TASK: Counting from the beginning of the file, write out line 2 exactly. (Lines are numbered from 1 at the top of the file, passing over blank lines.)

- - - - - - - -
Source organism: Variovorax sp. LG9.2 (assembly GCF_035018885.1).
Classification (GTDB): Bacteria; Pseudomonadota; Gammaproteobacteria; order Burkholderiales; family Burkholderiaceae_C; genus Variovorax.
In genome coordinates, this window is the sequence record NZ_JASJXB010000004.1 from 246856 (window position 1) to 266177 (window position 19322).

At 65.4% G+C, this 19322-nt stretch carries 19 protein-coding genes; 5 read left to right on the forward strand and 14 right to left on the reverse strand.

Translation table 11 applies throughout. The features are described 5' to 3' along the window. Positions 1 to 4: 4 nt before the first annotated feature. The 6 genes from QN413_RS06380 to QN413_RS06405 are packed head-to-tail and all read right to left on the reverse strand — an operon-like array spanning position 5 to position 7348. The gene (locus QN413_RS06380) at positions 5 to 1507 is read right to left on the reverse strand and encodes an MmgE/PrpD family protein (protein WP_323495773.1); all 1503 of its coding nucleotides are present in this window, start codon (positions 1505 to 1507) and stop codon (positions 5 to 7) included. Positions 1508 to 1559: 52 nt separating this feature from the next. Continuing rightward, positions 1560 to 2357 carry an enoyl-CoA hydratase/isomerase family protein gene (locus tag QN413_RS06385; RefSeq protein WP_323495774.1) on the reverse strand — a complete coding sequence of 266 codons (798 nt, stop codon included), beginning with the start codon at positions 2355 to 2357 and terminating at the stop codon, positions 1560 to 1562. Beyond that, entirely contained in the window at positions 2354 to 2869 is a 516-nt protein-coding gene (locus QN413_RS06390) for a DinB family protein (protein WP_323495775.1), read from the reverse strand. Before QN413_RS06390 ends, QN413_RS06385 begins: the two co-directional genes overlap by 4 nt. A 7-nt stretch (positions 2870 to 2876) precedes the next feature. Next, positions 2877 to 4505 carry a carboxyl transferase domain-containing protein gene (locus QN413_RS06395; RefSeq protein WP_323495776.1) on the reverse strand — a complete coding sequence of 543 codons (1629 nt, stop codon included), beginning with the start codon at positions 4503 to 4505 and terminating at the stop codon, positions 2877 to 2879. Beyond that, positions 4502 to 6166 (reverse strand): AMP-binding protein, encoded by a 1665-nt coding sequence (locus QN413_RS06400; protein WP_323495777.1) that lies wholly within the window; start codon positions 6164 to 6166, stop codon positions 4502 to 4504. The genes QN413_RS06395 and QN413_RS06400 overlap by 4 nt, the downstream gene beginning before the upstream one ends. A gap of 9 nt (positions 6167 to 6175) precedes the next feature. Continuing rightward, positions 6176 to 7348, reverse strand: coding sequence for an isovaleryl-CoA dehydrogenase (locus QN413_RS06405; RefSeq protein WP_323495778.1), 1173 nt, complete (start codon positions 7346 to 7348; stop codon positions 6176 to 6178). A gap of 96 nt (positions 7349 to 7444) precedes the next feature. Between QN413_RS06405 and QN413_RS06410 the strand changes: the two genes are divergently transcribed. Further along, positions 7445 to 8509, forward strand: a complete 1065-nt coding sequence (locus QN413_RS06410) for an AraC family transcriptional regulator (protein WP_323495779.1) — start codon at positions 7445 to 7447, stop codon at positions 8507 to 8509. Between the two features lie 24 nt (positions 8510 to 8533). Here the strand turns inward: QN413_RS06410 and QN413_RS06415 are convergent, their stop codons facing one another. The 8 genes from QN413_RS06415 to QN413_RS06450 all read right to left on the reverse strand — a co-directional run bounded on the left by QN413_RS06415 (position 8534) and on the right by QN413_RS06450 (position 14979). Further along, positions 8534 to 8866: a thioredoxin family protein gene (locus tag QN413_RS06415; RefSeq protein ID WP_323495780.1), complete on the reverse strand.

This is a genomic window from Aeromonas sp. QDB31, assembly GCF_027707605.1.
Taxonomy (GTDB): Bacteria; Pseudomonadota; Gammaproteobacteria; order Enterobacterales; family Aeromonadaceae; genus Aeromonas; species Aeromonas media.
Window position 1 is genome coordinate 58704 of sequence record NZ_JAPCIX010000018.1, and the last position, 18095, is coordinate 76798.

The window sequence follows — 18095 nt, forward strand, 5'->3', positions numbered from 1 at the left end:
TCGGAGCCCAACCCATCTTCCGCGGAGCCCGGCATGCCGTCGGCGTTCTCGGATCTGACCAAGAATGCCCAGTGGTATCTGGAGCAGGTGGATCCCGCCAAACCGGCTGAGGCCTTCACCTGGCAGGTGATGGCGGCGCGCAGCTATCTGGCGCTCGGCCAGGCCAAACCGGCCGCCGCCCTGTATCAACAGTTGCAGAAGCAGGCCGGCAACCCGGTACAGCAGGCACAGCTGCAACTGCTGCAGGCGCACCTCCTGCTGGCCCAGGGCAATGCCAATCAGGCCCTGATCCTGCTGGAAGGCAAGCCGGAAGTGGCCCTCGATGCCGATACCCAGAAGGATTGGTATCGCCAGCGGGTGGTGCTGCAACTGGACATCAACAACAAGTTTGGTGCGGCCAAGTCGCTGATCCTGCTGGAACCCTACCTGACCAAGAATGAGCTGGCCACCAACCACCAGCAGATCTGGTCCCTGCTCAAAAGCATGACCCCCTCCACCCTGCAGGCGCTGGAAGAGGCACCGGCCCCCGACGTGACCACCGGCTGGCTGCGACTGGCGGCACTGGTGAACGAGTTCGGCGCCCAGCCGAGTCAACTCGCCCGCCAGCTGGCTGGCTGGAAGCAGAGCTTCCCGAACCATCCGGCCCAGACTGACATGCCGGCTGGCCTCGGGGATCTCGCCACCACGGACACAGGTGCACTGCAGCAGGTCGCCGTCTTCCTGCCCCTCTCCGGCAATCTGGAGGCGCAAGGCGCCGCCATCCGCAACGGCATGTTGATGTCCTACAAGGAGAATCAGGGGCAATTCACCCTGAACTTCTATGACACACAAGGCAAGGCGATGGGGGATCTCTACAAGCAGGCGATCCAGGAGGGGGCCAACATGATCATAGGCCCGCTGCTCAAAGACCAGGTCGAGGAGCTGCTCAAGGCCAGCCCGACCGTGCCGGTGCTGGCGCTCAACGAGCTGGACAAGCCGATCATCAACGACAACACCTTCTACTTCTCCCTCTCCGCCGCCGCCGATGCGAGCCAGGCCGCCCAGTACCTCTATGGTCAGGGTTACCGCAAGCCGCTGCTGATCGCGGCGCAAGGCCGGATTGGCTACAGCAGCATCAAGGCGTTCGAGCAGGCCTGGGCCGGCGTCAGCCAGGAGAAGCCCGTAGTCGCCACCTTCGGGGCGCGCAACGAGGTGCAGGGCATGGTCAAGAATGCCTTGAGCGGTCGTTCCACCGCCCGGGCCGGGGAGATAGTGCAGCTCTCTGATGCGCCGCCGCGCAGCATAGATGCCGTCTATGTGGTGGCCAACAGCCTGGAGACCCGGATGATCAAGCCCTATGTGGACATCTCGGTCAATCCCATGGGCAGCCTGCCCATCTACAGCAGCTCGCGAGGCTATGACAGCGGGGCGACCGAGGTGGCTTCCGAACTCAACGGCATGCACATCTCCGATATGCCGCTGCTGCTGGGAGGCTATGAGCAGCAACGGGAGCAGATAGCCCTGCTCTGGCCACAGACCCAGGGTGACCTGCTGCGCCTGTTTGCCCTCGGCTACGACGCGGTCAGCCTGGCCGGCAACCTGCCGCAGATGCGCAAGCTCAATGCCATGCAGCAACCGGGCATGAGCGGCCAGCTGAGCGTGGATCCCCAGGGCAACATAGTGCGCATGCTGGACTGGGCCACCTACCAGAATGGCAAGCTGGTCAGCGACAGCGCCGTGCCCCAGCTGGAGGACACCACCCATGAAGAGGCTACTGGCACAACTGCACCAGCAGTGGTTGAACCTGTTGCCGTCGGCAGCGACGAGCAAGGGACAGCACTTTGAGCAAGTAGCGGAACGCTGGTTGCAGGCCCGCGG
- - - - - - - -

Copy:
Classification (GTDB): Bacteria; Pseudomonadota; Gammaproteobacteria; order Burkholderiales; family Burkholderiaceae_C; genus Variovorax.